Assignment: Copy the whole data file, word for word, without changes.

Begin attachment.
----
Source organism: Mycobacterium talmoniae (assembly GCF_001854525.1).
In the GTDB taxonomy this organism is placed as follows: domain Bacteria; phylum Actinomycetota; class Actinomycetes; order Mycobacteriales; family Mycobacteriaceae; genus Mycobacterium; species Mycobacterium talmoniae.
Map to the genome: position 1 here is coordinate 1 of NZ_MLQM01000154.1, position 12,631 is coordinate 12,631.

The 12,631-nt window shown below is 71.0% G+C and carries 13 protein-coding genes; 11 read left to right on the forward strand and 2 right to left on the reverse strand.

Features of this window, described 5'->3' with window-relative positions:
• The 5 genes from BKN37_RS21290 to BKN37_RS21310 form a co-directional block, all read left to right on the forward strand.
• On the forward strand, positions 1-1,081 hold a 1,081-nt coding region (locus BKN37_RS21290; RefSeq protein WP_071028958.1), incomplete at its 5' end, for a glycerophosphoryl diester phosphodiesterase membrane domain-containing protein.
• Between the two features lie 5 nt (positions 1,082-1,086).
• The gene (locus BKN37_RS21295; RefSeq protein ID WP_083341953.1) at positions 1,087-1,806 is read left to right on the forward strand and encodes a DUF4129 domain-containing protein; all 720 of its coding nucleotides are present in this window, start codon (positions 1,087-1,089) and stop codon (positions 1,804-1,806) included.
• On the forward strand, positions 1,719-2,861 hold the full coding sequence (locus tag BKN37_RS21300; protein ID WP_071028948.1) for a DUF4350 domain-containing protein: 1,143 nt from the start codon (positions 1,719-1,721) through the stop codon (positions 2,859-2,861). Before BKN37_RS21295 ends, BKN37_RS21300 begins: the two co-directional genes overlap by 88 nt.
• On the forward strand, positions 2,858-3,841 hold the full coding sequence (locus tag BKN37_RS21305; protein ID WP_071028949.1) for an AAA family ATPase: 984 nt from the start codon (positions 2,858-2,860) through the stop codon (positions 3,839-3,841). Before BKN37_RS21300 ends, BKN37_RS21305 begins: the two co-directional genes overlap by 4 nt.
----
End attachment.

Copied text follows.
Source organism: Mycobacterium talmoniae (assembly GCF_001854525.1).
In the GTDB taxonomy this organism is placed as follows: domain Bacteria; phylum Actinomycetota; class Actinomycetes; order Mycobacteriales; family Mycobacteriaceae; genus Mycobacterium; species Mycobacterium talmoniae.
Map to the genome: position 1 here is coordinate 1 of NZ_MLQM01000154.1, position 12,631 is coordinate 12,631.

The 12,631-nt window shown below is 71.0% G+C and carries 13 protein-coding genes; 11 read left to right on the forward strand and 2 right to left on the reverse strand.

Features of this window, described 5'->3' with window-relative positions:
• The 5 genes from BKN37_RS21290 to BKN37_RS21310 form a co-directional block, all read left to right on the forward strand.
• On the forward strand, positions 1-1,081 hold a 1,081-nt coding region (locus BKN37_RS21290; RefSeq protein WP_071028958.1), incomplete at its 5' end, for a glycerophosphoryl diester phosphodiesterase membrane domain-containing protein.
• Between the two features lie 5 nt (positions 1,082-1,086).
• The gene (locus BKN37_RS21295; RefSeq protein ID WP_083341953.1) at positions 1,087-1,806 is read left to right on the forward strand and encodes a DUF4129 domain-containing protein; all 720 of its coding nucleotides are present in this window, start codon (positions 1,087-1,089) and stop codon (positions 1,804-1,806) included.
• On the forward strand, positions 1,719-2,861 hold the full coding sequence (locus tag BKN37_RS21300; protein ID WP_071028948.1) for a DUF4350 domain-containing protein: 1,143 nt from the start codon (positions 1,719-1,721) through the stop codon (positions 2,859-2,861). Before BKN37_RS21295 ends, BKN37_RS21300 begins: the two co-directional genes overlap by 88 nt.
• On the forward strand, positions 2,858-3,841 hold the full coding sequence (locus tag BKN37_RS21305; protein ID WP_071028949.1) for an AAA family ATPase: 984 nt from the start codon (positions 2,858-2,860) through the stop codon (positions 3,839-3,841). Before BKN37_RS21300 ends, BKN37_RS21305 begins: the two co-directional genes overlap by 4 nt.